The week that was . . .

I was somewhat hesitant to start on this blog, because my laptop is not behaving as it should. From time to time there are days or weeks when the letter “r” does not appear on the screen. The only way I can write something during such a period is to copy the letter “r” and then keep pasting it where it is needed. It’s tremendously annoying. By the way, it seems that Apple knows about the problem and is fixing this flaw for free for part of their MacBook Air production. My device is eligible for it, but then I’ll be without my computer for a week. That has kept me from availing me of this service until now. However, just when I am about ready to throw my laptop out of the window, the problem suddenly stops, only to reappear a few weeks later. And that’s the situation right now . . . I think it is really time to go to an Apple-store and trade in my computer. Especially since the quality of the battery has also seriously deteriorated

However, life is not all doom and gloom. Earlier than I expected, the Dutch version of my book on the Second Coming of Christ appeared last week. In a few days it will be available through the webshop of the Dutch Adventist Church: I hope it will get a good reception and that many readers may find answers to questions they have about this subject. The original English version was published last year by Stanborough Press, the Adventist publishing house in the United Kingdom. It is available through their webshop:

Unfortunately, the books of Stanborough Press are not available through Amazon and other online stores. Normally, Pacific Press in the United States distributes, through the Adventist Book Center network, the books published by Stanborough Press. However, I am getting the impression that, somewhere, someone is blocking the promotion of my book in the US. Too bad. The good news is that there are a number of Adventist publishers in other countries who want to translate the book and release an edition.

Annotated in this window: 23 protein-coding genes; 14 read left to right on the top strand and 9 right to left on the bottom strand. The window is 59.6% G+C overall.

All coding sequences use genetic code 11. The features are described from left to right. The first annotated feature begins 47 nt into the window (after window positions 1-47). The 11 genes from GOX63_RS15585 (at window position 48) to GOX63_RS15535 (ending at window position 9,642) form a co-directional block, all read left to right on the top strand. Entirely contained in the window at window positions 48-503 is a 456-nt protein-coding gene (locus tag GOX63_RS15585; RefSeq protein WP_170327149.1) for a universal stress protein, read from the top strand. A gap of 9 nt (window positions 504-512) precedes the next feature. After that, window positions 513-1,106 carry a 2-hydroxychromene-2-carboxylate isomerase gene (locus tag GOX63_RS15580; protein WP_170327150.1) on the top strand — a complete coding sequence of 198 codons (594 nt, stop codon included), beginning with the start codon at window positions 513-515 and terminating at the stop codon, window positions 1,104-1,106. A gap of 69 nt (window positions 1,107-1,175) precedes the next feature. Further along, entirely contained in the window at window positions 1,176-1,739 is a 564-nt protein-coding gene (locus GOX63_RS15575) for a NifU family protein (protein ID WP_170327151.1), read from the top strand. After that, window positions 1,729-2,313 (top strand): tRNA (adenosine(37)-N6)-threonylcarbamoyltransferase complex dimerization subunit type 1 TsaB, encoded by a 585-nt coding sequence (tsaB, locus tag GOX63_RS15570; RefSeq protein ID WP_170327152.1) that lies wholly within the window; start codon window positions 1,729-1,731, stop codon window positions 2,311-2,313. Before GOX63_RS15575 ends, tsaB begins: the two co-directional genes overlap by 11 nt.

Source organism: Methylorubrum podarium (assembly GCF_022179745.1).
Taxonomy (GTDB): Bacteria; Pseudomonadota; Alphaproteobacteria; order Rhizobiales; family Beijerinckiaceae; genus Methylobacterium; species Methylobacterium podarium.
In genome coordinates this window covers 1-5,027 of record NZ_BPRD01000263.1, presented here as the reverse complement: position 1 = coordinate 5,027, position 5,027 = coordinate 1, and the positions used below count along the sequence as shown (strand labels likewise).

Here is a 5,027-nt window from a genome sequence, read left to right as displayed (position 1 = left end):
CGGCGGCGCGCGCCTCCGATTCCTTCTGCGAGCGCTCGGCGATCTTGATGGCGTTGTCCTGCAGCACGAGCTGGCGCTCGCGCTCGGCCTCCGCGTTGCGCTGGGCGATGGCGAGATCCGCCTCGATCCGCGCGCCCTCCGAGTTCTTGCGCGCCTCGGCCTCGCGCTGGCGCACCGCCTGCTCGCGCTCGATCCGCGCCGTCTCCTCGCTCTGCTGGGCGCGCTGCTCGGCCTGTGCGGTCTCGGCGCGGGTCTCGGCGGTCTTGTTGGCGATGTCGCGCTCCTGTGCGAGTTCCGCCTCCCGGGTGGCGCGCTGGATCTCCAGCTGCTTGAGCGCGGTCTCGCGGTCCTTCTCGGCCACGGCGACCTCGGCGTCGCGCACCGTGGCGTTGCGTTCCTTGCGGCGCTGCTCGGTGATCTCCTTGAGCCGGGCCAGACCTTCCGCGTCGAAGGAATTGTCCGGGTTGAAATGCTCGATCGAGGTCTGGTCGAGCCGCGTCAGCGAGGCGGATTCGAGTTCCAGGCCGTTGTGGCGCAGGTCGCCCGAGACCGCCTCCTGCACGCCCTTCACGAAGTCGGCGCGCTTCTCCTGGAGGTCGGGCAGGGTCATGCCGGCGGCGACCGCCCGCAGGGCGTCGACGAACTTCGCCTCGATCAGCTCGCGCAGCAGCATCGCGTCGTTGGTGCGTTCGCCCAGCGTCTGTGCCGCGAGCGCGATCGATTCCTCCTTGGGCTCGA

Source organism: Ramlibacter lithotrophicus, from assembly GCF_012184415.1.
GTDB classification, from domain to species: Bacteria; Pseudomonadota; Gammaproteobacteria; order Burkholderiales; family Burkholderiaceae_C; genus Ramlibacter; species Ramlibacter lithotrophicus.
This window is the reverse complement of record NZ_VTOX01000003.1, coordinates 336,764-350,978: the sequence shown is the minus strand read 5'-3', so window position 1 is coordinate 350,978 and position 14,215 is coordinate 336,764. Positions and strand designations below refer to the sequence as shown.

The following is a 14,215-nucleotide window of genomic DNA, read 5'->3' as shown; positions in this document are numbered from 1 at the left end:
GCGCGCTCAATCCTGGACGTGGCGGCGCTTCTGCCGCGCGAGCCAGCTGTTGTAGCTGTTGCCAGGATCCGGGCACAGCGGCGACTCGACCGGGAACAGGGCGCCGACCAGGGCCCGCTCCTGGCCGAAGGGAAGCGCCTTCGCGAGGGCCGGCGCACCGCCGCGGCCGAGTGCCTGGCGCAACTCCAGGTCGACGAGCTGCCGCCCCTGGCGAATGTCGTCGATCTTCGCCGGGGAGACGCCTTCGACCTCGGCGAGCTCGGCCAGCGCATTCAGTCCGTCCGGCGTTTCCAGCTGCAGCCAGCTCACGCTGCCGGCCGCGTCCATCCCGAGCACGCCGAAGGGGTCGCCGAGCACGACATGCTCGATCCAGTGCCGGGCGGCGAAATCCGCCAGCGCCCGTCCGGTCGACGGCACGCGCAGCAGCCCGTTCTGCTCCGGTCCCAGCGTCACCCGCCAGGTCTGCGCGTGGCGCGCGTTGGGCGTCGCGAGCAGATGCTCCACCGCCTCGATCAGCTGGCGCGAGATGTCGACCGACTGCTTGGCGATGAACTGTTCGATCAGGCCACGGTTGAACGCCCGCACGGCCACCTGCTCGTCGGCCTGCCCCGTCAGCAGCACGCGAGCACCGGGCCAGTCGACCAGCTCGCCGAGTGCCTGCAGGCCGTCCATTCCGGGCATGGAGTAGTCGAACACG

Anyone who writes books knows the feeling of euphoria when you finally have the ready-made product in your hands. And even though this is by no means my first book–the total now stands at about thirty–that feeling of satisfaction does not diminish! But satisfaction is also still there when I see an article appear on a popular website. This week Spectrum posted on their website my review of Michael Campbell’s latest book: 1922–the Rise of Adventist Fundamentalism. I hope we will see many more books from his hand. Campbell is developing into a new George Knight, who led the way in Adventist historiography in recent decades.

But, as we stand at the eve of the 61st World Congress of the Church, which will be held in St. Louis (USA) starting June 6, there are omens that are not at all positive. A few days ago an article appeared in the Review, the official journal of the Church, in which Laurel Damsteegt defends the principle of “male headship” as biblical. Laurel is the wife of Gerard Damsteegt, a theologian hails from the Netherlands, who recently retired and is one of the most ardent opponents of ordaining women to the ministry. His wife fully agrees with him. Why this article appears so shortly before the start of the General Conference sessions raises many questions. Is it a regrettable decision on the part of the editor-in-chief? Or has he been pushed by higher powers to publish this article just now?

Something else that raised my eyebrows–to put it carefully–was the announcement that staffers traveling to St. Louis are being called upon to hand out, led by Ted Wilson, 90,000 copies of The Great Controversy to the public in St., Louis just before they begin their work. Well, . . . the members of the nominating committee, and then the delegates, must decide whether they want this kind of activity to continue . . .